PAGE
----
Brazil agreed Jan. 15 to provide assistance to Bolivia to combat drug trafficking, taking up slack following the ouster of the US DEA from the Andean country last year. Meeting in the vast wetlands along the Bolivia-Brazil border, Brazil’s President Luiz Inácio “Lula” da Silva said he would grant Bolivian leader Evo Morales’ request for helicopters and other support to patrol the porous frontier that is a major cocaine-trafficking route from the Andes. “I want us to fight drugs together,” said Morales.
The meeting also highlighted construction of a new highway that will link landlocked Bolivia with the Atlantic and Pacific oceans when the last stretch is finished later this year. At the meeting, the two presidents inaugurated about 240 kilometers of newly paved highway between the border town of Arroyo Concepción and Roboré in Bolivia’s Santa Cruz department. The $170 million project was financed by the Andean Development Corporation. When the last 80 kilometers are completed later this year, the road will link Brazil’s port of Santos on the Atlantic coast with the Pacific port of Arequipa, Peru, and Iquique, Chile.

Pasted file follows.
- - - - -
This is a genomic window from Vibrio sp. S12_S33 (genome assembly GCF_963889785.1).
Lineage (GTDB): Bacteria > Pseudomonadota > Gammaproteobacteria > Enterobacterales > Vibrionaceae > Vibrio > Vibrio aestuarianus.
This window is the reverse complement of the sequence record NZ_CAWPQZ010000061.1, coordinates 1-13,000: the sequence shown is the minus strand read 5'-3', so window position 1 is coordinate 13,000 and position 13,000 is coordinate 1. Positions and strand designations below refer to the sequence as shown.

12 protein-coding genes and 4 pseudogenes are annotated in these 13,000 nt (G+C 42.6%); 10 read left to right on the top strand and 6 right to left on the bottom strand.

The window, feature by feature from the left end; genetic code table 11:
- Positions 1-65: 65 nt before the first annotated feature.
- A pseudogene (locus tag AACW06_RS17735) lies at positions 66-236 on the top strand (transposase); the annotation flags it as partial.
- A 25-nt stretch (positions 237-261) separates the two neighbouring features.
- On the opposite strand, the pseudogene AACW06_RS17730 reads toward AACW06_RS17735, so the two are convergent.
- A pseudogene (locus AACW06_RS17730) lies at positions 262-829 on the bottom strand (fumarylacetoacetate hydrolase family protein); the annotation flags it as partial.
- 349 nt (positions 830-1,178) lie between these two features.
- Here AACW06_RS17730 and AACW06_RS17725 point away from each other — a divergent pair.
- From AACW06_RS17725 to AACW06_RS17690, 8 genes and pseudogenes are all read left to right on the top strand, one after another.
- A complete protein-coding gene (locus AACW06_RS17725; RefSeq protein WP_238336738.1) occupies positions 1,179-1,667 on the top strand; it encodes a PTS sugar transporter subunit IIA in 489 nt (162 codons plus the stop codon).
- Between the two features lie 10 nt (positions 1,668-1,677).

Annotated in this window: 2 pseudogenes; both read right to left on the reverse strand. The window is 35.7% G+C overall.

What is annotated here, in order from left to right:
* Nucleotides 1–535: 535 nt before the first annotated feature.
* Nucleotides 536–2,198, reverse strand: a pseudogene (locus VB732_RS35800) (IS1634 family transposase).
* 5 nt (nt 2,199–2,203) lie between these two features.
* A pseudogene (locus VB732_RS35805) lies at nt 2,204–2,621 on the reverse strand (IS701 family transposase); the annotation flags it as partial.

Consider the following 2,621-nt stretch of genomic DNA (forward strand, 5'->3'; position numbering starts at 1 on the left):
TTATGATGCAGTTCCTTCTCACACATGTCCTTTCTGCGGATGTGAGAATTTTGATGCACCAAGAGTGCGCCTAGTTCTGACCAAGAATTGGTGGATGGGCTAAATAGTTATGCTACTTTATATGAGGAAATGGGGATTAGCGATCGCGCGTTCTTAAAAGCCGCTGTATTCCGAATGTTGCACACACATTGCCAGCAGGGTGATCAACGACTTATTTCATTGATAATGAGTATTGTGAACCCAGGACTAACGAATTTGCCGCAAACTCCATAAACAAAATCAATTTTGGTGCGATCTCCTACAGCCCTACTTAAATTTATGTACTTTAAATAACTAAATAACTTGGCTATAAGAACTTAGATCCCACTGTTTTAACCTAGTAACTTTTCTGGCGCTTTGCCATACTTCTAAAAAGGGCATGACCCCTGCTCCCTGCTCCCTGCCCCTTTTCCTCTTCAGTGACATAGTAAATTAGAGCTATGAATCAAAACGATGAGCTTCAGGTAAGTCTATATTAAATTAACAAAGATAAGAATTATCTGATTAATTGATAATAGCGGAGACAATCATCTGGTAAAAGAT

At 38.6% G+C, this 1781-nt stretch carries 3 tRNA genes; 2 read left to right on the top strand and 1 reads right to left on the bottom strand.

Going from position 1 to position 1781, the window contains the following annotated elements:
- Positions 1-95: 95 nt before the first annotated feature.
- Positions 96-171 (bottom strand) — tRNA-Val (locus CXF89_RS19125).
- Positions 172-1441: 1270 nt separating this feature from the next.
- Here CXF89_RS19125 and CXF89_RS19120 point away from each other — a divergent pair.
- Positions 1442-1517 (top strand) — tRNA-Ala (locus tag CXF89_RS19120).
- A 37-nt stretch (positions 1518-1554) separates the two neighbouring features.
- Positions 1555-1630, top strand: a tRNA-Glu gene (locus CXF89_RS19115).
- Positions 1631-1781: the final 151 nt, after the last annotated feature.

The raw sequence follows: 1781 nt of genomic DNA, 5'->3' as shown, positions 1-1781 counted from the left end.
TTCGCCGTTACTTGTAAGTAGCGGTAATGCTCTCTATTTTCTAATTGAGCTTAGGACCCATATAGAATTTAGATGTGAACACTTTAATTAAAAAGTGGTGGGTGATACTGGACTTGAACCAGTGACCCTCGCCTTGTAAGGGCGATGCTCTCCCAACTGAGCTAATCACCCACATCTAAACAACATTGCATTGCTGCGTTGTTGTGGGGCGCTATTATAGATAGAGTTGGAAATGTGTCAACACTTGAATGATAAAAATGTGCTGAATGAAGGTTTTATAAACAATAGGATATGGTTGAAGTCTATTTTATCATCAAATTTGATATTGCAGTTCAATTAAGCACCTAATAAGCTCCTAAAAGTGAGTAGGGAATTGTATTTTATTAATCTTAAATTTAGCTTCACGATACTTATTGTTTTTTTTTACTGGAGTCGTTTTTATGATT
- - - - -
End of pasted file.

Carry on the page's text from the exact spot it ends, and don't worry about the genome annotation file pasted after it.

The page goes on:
The meeting was something of a public relations coup for Brazil, which is eager to reward Bolivia for maintaining the supply of natural gas—and to showcase its development aid, as other South American countries like Ecuador and Paraguay consider renegotiating debt with Brazil. Odebrecht, one of three Brazilian companies that built the new trans-oceanic road, was ousted from Ecuador last year over a contractual dispute. “We won’t have lasting prosperity if all our South American brothers don’t have prosperity as well,” Lula said.
Lula also expressed support for Bolivia’s pending new constitution at the meeting, where Morales’ aides distributed miniature copies of the draft document he hopes will be approved in a Jan. 25 referendum. “Evo is giving an example of democracy that many of his predecessors didn’t,” said Lula, likening Morales to South Africa’s Nelson Mandela for bringing a long-oppressed majority to power. (Reuters, Jan. 15)
See our last post on Bolivia.